The Hunters are your typical family, with typical concerns -- work, love, the trials of adolescence -- with one difference: they are protected by an unusual dog, their black Labrador, Prince. Bound by an ancient pact, Prince views it as his duty to protect his family and guard its integrity -- but what is he to do when the Hunters' worst enemies are themselves?
~ from back cover
No lie, I was initially drawn to this book simply because I have a black Lab myself. But I guess the reason why you pick up a book isn't so important, as long as you're picking one up at all, right? :-)
I have a number of Haig's books on my shelves but this is only the second one I've tackled -- the first being The Dead Father's Club (a sort of modern day re-imagining of William Shakespeare's Hamlet). I came across some nods to Shakespeare's King Lear in Labrador Pact, so maybe this is a signature of his writing style? I like it! Fair warning with this book though, it's a bit of a heartbreaker for animal lovers.
The novel is actually told from the point of view of the black Lab, "Prince". Not only that but the reader has the right-off-the-bat gut punch of the story opening with Prince at the vet's office looking at possibly having to be put down for something behavior-related. We don't get all the info at once, Haig is pretty skilled at letting out the facts at a drip-drop pace right up to the very end. Prince tells his story bit by bit ... and it is one craaazy story. All the layers! Like an onion. Or a parfait ;-)
above: This is an entire chapter on page 34 (paperback edition). I found myself pretty amused by this ^^
Prince mainly makes all decisions based on The Pact, a code Labradors follow that says Protect the family, above all else, put their needs before your own. Those who follow The Pact receive the "eternal reward" after death. At the beginning of the novel, we learn that Prince has been stigmatized within the dog community for being the dog that broke The Pact after all these years. But like I said, the details of that story are spread out up to the last chapter. Kinda funny though, the other dogs (the non-Labradors) gave up following The Pact generations ago, finding it was much more fun to live for oneself, but they have no problem ripping on Prince for breaking a pact they don't even live by themselves!
When it comes to learning the ways of The Pact, Prince has a mentor in retired cop dog Labrador Henry.Their conversations at the dog park are training sessions as well as an opportunity for Henry to pass on his legacy of wisdom. Henry believes that the human race is in peril because more and more people choose are choosing cats over dogs, so there are fewer dog lovers around to adopt the Labradors, who can in turn keep their humans safe. When things go to pot with humans, the humans blame themselves or each other, but the Labradors take the blame full on themselves, a sign that they failed their humans. The Pact is needed to battle the Springer Uprising, where Springer Spaniels are going around encouraging all dogs to live for themselves and pleasure, abandon the pact. The one exception to this canine turf war are the Rottweilers, the dog equivalent of nihilists (at least within this story).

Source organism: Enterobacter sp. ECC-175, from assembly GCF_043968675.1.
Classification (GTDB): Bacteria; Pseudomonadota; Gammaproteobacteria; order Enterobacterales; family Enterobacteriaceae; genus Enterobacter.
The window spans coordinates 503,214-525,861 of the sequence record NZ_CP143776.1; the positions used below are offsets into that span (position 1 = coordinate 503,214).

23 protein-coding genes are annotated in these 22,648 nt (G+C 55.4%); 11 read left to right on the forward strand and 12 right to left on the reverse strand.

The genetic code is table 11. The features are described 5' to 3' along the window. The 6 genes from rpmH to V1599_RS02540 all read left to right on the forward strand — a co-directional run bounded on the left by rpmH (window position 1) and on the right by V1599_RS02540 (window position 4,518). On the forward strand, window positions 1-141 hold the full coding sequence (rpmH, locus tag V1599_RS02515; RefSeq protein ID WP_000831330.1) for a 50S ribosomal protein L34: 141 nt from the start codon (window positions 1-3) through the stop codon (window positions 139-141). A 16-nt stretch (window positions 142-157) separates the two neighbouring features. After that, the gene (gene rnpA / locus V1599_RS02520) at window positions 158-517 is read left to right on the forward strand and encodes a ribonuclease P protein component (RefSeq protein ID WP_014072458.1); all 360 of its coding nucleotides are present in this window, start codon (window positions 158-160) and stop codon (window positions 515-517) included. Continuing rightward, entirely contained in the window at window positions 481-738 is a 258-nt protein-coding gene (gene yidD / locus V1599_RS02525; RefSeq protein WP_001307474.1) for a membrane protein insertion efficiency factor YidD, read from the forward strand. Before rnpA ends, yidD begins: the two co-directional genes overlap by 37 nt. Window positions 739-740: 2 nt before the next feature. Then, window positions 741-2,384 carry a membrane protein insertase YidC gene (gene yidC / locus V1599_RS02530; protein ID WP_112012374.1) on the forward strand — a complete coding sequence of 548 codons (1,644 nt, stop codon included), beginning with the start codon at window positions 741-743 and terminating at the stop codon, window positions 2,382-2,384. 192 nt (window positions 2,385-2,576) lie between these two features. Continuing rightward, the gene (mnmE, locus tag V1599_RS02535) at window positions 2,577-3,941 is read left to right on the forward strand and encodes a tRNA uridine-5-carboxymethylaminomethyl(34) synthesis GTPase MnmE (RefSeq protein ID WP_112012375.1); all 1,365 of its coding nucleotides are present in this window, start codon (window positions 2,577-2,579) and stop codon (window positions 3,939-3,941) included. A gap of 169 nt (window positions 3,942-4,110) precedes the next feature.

I don't know what an Old People's Home is like but if it is anything like a Dog's Home I can see why Kate objected. Grandma Margaret never would have been able to fit into one of those cages.
above: just one of the many written out Pact sub-sections included in the novel.
This was one of those books I ended up having such confused feelings about. I thought I was getting a cute story about a loyal Labrador, which it was... in the beginning... but man, did it get dark. Still funny scenes, even with the dark... but still. Being a Lab owner myself, there were parts that I completely understood and smiled to, other scenes made me so upset and / or angry -- to the point where I was questioning whether I was actually fully enjoying the book. I think in the end I did really enjoy it, I think I was just confusing discomfort for dislike which are not necessarily synonymous feelings. Either way, I can't deny that Haig has a gripping writing style that insists the reader FEEL something or GTFO.
I had a feeling of complete powerlessness. There was absolutely nothing I could do to amend the situation, or even make them feel better. The Pact does not equip you for those moments. The moments when pain is present without danger... I felt confused, sure, and wanted to make things better. There was no disloyalty though. I was still learning; there were things I didn't know. I didn't fully understand the nature of pain, that as well as tearing Families apart it could also bring them closer together.
If you want to get extra deep with this one, you could also argue that one could read this as a kind of metaphor for people who choose to live by a certain code or principle system and how, even solid in their convictions, they can feel overrun by the lemming mentality of the mass population, that population's insatiable hunt for consequence-free pleasures. Stuff of myth & legend, a life of choices with no consequences or repercussions! And Prince's struggles broke me, the way he honestly wants to live by what he feels in his soul is right, yet he's still condemned for it. Ugh, this one was SO GOOD but CUT SO BAD! Yes, be ready to see much more Haig books discussed here in the future!
He was probably working out what all this meant. How he was meant to act. Or, maybe, he was starting to come round to my way of thinking. That speaking isn't always very helpful. That sometimes you need the silence if things are ever going to mend. Or be retrieved.